Is the Gift of Tongues Part of True Christianity?
“I FELT, as I listened to him praying in tongues, as if there were an electrifying charge in the air,” said Bill after he and six others had gathered before the preacher near the church altar. Do such experiences repeat the first-century operation of the holy spirit? Do they identify the religion of the Bible? We can find satisfying answers by carefully examining the Scriptures.
The Bible record reveals that when any miraculous gift of the spirit was transmitted, at least one of the 12 apostles or the apostle Paul was present. The first of three recorded instances of speaking in tongues occurred among 120 of Jesus’ disciples gathered in Jerusalem at Pentecost 33 C.E. (Acts 2:1-4) Three and a half years later, while a group of uncircumcised Italians were listening to Peter preach, they received the spirit and began “speaking with tongues and magnifying God.” (Acts 10:44-48) And 19 years after Pentecost, about 52 C.E., Paul spoke to a group in Ephesus and laid his hands upon 12 disciples. They too “began speaking with tongues and prophesying.”—Acts 19:6.
Why the Gift of Tongues?
Just before he ascended to heaven, Jesus told his followers: “You will receive power when the holy spirit arrives upon you, and you will be witnesses of me both in Jerusalem and . . . to the most distant part of the earth.” (Acts 1:8) Notice that he thus gave indication of just how this monumental witness work would be accomplished—with the assistance of the holy spirit.
Modern communication technology that enables us to send messages earth wide in many languages did not exist back then. The good news had to be spread primarily by word of mouth, and in this the miraculous gift of speaking in foreign tongues would prove very helpful. Such was the case as first-century Christians preached to Jews and proselytes in Jerusalem at Pentecost 33 C.E. Parthians, Medes, Elamites, Cretans, Arabians, inhabitants of Mesopotamia, Judea, Cappadocia, Pontus, and the district of Asia, as well as sojourners from Rome, heard “the magnificent things of God” in their own language and understood what was said. Three thousand quickly became believers.—Acts 2:5-11, 41.
An oft-overlooked fact is that speaking in tongues was just one of the nine operations of the holy spirit that the apostle Paul mentioned in his letter to the Christians in Corinth. Although Paul viewed speaking in tongues as a lesser gift, it was valuable to the early congregation in spreading the good news about the heavenly Kingdom of God. It was one of the “gifts” that contributed to the numerical growth and upbuilding of the infant congregation of Christians.—1 Corinthians 12:7-11; 14:24-26.
The various operations of the holy spirit in the first century, including speaking in tongues, were also a visible evidence that God was no longer using the 1,500-year-old congregation of Israel as his special people. Unquestionably, his approval now rested with the new Christian congregation, established by his only-begotten Son.—Compare Hebrews 2:2-4.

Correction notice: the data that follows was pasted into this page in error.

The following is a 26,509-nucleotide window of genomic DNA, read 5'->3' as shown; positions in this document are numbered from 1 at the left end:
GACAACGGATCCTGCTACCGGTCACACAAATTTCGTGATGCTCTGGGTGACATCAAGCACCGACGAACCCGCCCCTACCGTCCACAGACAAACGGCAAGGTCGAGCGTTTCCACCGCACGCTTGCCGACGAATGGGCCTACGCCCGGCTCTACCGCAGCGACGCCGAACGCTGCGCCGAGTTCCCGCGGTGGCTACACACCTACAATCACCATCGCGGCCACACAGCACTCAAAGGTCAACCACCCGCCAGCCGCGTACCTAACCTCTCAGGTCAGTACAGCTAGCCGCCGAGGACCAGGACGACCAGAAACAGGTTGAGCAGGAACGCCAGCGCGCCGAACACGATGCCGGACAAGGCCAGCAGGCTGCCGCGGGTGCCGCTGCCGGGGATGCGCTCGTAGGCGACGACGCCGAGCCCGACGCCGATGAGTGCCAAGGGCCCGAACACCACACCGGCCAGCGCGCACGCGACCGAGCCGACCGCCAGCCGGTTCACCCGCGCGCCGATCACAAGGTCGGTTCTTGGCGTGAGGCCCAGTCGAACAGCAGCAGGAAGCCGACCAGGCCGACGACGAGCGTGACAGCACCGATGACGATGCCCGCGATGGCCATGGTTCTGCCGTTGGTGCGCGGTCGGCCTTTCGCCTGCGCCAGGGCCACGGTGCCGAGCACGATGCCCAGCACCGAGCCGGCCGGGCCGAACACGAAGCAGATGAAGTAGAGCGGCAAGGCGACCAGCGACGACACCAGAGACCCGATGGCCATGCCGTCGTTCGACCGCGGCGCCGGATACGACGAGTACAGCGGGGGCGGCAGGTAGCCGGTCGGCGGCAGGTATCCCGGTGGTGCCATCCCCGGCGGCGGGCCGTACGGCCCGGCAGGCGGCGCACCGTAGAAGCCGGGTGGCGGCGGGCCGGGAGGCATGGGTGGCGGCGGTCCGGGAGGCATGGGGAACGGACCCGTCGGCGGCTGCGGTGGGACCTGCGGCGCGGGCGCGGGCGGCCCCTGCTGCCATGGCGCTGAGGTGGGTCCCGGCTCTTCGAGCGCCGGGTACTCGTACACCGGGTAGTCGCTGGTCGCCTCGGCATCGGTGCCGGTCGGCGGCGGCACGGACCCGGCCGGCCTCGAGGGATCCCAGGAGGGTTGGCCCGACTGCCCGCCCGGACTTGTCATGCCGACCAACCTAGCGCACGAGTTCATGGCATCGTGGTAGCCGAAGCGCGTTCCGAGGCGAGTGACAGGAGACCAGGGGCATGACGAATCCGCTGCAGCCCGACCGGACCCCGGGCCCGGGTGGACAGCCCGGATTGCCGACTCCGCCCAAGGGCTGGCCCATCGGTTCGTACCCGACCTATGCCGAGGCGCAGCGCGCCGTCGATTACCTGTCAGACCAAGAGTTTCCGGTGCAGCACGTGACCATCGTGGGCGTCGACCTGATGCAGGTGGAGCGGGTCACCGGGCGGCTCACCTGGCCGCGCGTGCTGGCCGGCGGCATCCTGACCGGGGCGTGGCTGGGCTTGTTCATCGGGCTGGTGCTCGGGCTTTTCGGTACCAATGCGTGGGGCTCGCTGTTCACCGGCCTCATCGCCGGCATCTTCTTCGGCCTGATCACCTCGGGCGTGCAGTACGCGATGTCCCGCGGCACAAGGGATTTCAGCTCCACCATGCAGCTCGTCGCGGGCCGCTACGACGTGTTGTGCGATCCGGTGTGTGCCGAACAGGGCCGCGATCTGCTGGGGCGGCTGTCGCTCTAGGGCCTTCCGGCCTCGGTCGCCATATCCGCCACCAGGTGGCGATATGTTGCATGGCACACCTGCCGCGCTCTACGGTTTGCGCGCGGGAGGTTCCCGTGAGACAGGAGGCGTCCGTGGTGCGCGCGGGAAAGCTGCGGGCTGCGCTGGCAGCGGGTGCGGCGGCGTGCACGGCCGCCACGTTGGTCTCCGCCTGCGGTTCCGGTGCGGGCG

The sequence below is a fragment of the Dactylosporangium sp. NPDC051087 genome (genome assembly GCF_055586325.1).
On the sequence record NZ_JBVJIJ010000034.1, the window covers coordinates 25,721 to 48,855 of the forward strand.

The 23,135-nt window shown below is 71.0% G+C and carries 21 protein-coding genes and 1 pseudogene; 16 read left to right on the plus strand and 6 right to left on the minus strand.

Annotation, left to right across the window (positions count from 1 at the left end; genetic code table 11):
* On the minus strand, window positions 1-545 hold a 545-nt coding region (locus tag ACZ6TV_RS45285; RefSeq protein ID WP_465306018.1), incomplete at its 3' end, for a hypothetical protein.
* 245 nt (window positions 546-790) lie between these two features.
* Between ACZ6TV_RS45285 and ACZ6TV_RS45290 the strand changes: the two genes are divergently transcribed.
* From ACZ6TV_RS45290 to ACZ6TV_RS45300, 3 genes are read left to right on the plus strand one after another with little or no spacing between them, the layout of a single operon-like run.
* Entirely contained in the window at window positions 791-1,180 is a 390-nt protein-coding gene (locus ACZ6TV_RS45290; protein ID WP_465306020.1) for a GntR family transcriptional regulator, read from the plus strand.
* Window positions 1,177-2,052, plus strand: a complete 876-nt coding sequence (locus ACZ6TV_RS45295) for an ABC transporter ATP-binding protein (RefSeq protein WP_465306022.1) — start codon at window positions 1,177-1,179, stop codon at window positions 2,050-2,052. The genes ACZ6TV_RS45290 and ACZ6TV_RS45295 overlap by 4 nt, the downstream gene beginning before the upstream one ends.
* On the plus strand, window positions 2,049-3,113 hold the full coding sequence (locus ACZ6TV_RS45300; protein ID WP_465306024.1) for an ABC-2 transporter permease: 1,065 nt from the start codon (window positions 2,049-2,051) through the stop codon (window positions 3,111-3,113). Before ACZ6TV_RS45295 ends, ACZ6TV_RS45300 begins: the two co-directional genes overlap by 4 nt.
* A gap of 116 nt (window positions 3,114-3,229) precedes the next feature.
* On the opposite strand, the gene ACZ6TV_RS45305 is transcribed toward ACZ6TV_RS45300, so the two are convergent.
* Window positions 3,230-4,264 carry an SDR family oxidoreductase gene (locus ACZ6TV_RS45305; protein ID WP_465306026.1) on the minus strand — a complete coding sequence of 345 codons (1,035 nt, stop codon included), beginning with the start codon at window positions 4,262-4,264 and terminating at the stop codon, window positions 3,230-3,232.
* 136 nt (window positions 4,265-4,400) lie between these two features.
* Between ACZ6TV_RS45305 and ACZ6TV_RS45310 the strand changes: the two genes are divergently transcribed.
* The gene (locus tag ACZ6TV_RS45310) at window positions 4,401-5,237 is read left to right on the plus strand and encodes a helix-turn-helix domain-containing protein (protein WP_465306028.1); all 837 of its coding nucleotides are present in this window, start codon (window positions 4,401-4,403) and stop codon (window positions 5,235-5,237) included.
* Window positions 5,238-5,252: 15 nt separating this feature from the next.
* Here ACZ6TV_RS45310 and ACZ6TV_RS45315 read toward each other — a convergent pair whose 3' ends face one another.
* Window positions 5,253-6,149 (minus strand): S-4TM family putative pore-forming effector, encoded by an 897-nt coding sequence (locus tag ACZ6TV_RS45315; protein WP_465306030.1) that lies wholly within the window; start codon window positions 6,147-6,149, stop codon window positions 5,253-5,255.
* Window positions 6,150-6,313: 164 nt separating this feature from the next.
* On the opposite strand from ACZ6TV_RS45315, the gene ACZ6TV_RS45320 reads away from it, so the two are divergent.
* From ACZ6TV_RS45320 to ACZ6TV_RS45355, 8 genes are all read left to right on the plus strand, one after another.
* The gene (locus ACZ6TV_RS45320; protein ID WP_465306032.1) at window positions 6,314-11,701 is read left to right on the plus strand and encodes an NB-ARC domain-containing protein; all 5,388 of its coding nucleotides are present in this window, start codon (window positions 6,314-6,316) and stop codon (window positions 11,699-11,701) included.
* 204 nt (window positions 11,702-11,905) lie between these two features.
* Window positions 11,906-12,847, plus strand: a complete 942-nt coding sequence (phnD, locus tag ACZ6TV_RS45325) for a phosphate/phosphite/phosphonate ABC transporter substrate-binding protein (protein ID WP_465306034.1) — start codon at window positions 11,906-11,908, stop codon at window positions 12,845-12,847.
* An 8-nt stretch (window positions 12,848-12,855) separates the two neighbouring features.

These manifestations of the spirit were key building blocks in establishing the young Christian congregation and helping it to grow to adulthood. Paul explained that after having served their purpose, these miraculous gifts would cease: “Whether there are gifts of prophesying, they will be done away with; whether there are tongues, they will cease.”—1 Corinthians 13:8.
Yes, the Bible is clear that the gift of tongues would cease. But when? Acts 8:18 reveals that the gifts of the spirit were received “through the laying on of the hands of the apostles.” Evidently, then, with the death of the last apostle, the passing on of the gifts of the spirit would stop—including speaking in tongues. Hence, when those who had received these gifts from the apostles also passed off the earthly scene, the miraculous gift would cease. By then the Christian congregation would have had time to become well established and would have spread to many lands.
“Unknown Tongues” and Their Interpretation
The present-day resurgence of speaking in tongues has been “regarded by some as the emotional extravagance of unstable exhibitionists, while others regard it as identical with the phenomenon of speaking with tongues of Apostolic times.” In modern-day church gatherings where speaking in “unknown tongues” occurs, it usually involves an ecstatic outburst of unintelligible sounds. Accordingly, one person confessed: “I use my gift of tongues mostly in private for my own meditation. . . . I feel a little embarrassed in front of other people.” Another related: “I hear my own words, I don’t understand them, but I keep feeling my tongue pushed to talk.”
What information of real value is conveyed by such unknown tongues, and what about an interpretation? Those who claim to interpret this speech have offered different explanations of the same unintelligible utterances. Why different? They explain away such a disparity by saying that “God gave to one person one interpretation of the speech and to another person another interpretation.” One individual acknowledged: “I have noted occasions where the interpretation was not of the accurate type.” D. A. Hayes, in his book The Gift of Tongues, referred to an instance where a man refused to interpret the speech of a woman who spoke in an unknown tongue because “the language was the vilest of the vile.” What a contrast that is to the speaking in tongues that existed in the first century and that was actually for building up the congregation!—1 Corinthians 14:4-6, 12, 18.